Fine Arts: Any lessons in singing, instruments, dance, acting, art, etc. will give children great practice in divided attention.  The fine arts often use different parts of the brain than other activities and provide the brain ample opportunity to practice and develop divided attention skills.

Monday, November 26, 2018

Building Executive Function Skills at Home: Part II

Inhibitory control is one of three primary executive function skills the brain needs to develop to learn. Inhibitory control is a unique skill because the brain musts learn to stop doing something.  Our brains have a huge capacity but limited power. We have millions of neural connections, but things would be a mess if all of the connections were to fire at the same time. The brain has to be able to turn connections off and on to accomplish appropriate functions.

Take a look at the image at the beginning of this post. You may have noticed that the pictures of animals do not have the right names.  If you first try to read the animal names and ignore the images, you may feel a bit of hesitancy as you focus on the words. If you try to name the animals and ignore the words, you will likely have more difficulty. In each instance, you are practicing inhibitory control – ignoring one thing to focus on another.

What skills does inhibitory control enable a child to learn? First, it helps their brains to keep unnecessary information (smells, noises, etc.) from cluttering up the learning workbench. This leaves more room (and brain energy) to be able to take in relevant information and to encode it for later use (i.e., learn.)

A second important skill is delayed gratification. When you delay gratification, you ignore your wants so you can focus on what needs to be done. Delayed gratification is an essential skill for success in life because it is what helps us plan and reach goals, both small and large.

Reduce screen time and send them outside to play instead.  When children are engrossed in a video or computer screen, the activity is focusing for them. These games and apps are designed to draw in and use manipulative tactics to keep attention focused. On the other hand, when children play outside there are lots of sounds, smells and sights giving children ample opportunity to learn to block some out, focus on others, and to integrate sensory processing.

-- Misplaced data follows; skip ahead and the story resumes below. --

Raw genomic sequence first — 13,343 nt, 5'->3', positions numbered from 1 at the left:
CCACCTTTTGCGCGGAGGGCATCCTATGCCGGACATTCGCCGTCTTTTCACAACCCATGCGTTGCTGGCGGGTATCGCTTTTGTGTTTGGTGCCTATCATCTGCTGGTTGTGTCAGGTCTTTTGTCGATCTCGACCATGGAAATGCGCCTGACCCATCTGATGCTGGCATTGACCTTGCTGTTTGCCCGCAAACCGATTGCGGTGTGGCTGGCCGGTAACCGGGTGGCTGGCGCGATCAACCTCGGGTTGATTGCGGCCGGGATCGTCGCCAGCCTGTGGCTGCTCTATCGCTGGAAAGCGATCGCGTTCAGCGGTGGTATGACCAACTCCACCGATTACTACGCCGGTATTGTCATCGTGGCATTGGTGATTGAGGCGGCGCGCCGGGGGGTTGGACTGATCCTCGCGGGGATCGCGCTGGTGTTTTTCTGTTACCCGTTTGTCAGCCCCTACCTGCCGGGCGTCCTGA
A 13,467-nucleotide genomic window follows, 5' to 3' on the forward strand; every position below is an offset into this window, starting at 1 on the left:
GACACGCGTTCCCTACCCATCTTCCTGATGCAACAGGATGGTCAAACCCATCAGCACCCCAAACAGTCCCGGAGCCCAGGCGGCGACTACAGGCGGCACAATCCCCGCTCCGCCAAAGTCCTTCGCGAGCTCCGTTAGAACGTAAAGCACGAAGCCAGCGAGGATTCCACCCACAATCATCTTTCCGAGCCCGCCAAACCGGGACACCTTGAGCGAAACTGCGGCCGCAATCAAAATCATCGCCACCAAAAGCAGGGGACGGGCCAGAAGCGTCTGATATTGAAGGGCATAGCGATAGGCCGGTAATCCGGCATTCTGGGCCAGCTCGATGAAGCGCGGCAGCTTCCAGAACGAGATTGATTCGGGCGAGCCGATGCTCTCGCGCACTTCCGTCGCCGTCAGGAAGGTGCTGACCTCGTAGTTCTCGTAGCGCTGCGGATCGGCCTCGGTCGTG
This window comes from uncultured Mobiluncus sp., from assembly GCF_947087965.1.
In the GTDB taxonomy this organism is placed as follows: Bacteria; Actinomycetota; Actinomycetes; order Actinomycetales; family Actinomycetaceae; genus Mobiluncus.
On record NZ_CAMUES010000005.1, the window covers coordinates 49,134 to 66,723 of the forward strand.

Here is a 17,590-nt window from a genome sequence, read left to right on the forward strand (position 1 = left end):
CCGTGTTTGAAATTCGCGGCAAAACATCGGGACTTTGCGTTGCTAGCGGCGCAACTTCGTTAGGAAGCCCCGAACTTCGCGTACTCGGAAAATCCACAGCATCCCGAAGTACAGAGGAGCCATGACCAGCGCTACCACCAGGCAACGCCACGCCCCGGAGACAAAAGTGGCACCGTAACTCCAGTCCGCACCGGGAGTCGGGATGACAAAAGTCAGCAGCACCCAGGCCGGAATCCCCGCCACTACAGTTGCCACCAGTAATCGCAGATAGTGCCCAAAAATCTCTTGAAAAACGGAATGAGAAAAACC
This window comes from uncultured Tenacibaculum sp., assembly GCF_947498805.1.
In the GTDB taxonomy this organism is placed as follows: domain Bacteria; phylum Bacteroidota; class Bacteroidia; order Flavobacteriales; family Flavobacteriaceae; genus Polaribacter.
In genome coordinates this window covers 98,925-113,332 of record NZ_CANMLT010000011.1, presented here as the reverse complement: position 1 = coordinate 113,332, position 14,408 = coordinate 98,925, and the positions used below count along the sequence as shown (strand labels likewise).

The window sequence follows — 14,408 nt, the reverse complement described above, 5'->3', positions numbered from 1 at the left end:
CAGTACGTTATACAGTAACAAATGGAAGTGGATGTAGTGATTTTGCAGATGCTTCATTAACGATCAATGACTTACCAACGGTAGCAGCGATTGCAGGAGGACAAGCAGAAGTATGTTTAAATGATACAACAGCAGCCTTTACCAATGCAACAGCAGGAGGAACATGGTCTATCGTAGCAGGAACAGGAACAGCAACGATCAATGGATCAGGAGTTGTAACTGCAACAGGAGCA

Engage your child in conversation. When children engage in conversation, they have to learn how to pay attention to someone else and be ready to respond. Each conversation interaction reinforces not only attention but delayed gratification. Children need millions of these kinds of interactions to build strong inhibitory control. It is incredible to think that even when children are arguing with each other or with parents, they are learning something helpful.

Play games as a family. Playing games requires both attention and waiting your turn – need I say more?

Set up chores, homework, and practice to be done before free-choice activities.  This gives your children the opportunity to practice delayed gratification and to set up good habits later. Also, try to avoid overscheduling children to make sure there is free-choice time when work is done.

Wednesday, November 14, 2018

Building Executive Function Skills in the Home

More and more parents hear about executive function skills and how important they are to learning. The term executive function (EF) refers to specific brain processes that all us to focus, encode learning, and problem solve.  Executive function skills promote the ability to do the things listed in the diagram – and more. As you can well imagine, these skills are vital to learning.

Play is how children practice EF skills so they can perform them later.  These are not skills that are easily taught in activities or lessons. They are skills the brain is already programmed to learn – as long as the child spends time in healthy, useful activities.

The education world has known about EF skills for some time, but the term has just begun to wind its way down to schools and classrooms in the last few years. Poor EF skills are not a learning disability. However, poor use of these skills will make other learning disabilities much worse. They are just as important for a child not diagnosed with a disability to allow them to learn at their potential.

Whenever we hear something new about learning it is common to look for a program or a complicated process to help us teach it. But, developing EF skills is pretty straightforward. . Here are four that can easily fit into any family schedule: